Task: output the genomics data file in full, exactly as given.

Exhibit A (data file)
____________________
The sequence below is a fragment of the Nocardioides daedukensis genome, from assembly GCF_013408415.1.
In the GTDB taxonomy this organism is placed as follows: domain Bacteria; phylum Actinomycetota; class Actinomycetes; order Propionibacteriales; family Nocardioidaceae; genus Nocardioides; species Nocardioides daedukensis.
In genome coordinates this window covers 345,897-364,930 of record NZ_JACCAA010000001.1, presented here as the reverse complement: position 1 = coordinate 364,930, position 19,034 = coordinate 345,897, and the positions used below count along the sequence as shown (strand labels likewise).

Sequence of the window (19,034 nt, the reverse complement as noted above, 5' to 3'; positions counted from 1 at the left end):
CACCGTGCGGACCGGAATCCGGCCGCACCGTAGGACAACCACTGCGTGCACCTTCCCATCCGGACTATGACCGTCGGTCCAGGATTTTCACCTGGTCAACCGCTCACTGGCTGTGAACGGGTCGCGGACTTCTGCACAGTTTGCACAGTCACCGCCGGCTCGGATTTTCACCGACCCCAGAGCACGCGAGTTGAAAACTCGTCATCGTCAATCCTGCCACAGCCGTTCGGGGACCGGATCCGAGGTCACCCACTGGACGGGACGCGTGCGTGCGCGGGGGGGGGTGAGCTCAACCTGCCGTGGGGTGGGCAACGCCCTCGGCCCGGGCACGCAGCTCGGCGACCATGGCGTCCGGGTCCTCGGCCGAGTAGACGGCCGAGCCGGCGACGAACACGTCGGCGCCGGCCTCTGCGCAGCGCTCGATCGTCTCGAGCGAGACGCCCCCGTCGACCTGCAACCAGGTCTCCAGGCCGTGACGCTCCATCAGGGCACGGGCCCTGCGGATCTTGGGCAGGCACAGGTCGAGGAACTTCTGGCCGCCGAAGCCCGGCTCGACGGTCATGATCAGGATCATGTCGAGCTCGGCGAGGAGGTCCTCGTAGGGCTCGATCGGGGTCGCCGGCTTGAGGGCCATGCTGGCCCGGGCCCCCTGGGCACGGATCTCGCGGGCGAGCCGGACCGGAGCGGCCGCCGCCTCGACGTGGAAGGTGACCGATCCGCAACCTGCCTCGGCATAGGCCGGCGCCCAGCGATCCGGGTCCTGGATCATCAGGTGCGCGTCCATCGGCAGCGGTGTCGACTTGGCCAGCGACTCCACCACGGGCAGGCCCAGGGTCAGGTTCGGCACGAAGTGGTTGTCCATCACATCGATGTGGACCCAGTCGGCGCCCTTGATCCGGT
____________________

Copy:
The sequence below is a fragment of the Nocardioides daedukensis genome, from assembly GCF_013408415.1.
In the GTDB taxonomy this organism is placed as follows: domain Bacteria; phylum Actinomycetota; class Actinomycetes; order Propionibacteriales; family Nocardioidaceae; genus Nocardioides; species Nocardioides daedukensis.
In genome coordinates this window covers 345,897-364,930 of record NZ_JACCAA010000001.1, presented here as the reverse complement: position 1 = coordinate 364,930, position 19,034 = coordinate 345,897, and the positions used below count along the sequence as shown (strand labels likewise).

Sequence of the window (19,034 nt, the reverse complement as noted above, 5' to 3'; positions counted from 1 at the left end):
CACCGTGCGGACCGGAATCCGGCCGCACCGTAGGACAACCACTGCGTGCACCTTCCCATCCGGACTATGACCGTCGGTCCAGGATTTTCACCTGGTCAACCGCTCACTGGCTGTGAACGGGTCGCGGACTTCTGCACAGTTTGCACAGTCACCGCCGGCTCGGATTTTCACCGACCCCAGAGCACGCGAGTTGAAAACTCGTCATCGTCAATCCTGCCACAGCCGTTCGGGGACCGGATCCGAGGTCACCCACTGGACGGGACGCGTGCGTGCGCGGGGGGGGGTGAGCTCAACCTGCCGTGGGGTGGGCAACGCCCTCGGCCCGGGCACGCAGCTCGGCGACCATGGCGTCCGGGTCCTCGGCCGAGTAGACGGCCGAGCCGGCGACGAACACGTCGGCGCCGGCCTCTGCGCAGCGCTCGATCGTCTCGAGCGAGACGCCCCCGTCGACCTGCAACCAGGTCTCCAGGCCGTGACGCTCCATCAGGGCACGGGCCCTGCGGATCTTGGGCAGGCACAGGTCGAGGAACTTCTGGCCGCCGAAGCCCGGCTCGACGGTCATGATCAGGATCATGTCGAGCTCGGCGAGGAGGTCCTCGTAGGGCTCGATCGGGGTCGCCGGCTTGAGGGCCATGCTGGCCCGGGCCCCCTGGGCACGGATCTCGCGGGCGAGCCGGACCGGAGCGGCCGCCGCCTCGACGTGGAAGGTGACCGATCCGCAACCTGCCTCGGCATAGGCCGGCGCCCAGCGATCCGGGTCCTGGATCATCAGGTGCGCGTCCATCGGCAGCGGTGTCGACTTGGCCAGCGACTCCACCACGGGCAGGCCCAGGGTCAGGTTCGGCACGAAGTGGTTGTCCATCACATCGATGTGGACCCAGTCGGCGCCCTTGATCCGGT